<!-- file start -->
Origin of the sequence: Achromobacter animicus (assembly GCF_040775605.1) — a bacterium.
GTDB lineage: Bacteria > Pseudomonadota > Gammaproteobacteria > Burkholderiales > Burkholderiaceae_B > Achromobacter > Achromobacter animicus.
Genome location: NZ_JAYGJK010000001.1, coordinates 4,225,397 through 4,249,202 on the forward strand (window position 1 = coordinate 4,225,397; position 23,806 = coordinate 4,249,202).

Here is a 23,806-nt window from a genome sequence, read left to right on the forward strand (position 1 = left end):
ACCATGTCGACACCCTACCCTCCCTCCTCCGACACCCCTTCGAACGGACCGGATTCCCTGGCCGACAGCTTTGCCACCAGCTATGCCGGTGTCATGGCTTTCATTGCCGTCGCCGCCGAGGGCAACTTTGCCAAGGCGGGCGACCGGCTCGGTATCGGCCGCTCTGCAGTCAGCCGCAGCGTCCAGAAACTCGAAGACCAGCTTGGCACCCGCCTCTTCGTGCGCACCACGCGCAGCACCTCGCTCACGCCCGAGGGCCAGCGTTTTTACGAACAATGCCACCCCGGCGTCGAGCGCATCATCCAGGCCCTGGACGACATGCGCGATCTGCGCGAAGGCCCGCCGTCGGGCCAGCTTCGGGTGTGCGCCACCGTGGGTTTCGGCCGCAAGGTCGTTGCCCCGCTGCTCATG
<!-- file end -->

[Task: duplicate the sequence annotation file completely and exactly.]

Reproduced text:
Origin of the sequence: Achromobacter animicus (assembly GCF_040775605.1) — a bacterium.
GTDB lineage: Bacteria > Pseudomonadota > Gammaproteobacteria > Burkholderiales > Burkholderiaceae_B > Achromobacter > Achromobacter animicus.
Genome location: NZ_JAYGJK010000001.1, coordinates 4,225,397 through 4,249,202 on the forward strand (window position 1 = coordinate 4,225,397; position 23,806 = coordinate 4,249,202).

Here is a 23,806-nt window from a genome sequence, read left to right on the forward strand (position 1 = left end):
ACCATGTCGACACCCTACCCTCCCTCCTCCGACACCCCTTCGAACGGACCGGATTCCCTGGCCGACAGCTTTGCCACCAGCTATGCCGGTGTCATGGCTTTCATTGCCGTCGCCGCCGAGGGCAACTTTGCCAAGGCGGGCGACCGGCTCGGTATCGGCCGCTCTGCAGTCAGCCGCAGCGTCCAGAAACTCGAAGACCAGCTTGGCACCCGCCTCTTCGTGCGCACCACGCGCAGCACCTCGCTCACGCCCGAGGGCCAGCGTTTTTACGAACAATGCCACCCCGGCGTCGAGCGCATCATCCAGGCCCTGGACGACATGCGCGATCTGCGCGAAGGCCCGCCGTCGGGCCAGCTTCGGGTGTGCGCCACCGTGGGTTTCGGCCGCAAGGTCGTTGCCCCGCTGCTCATG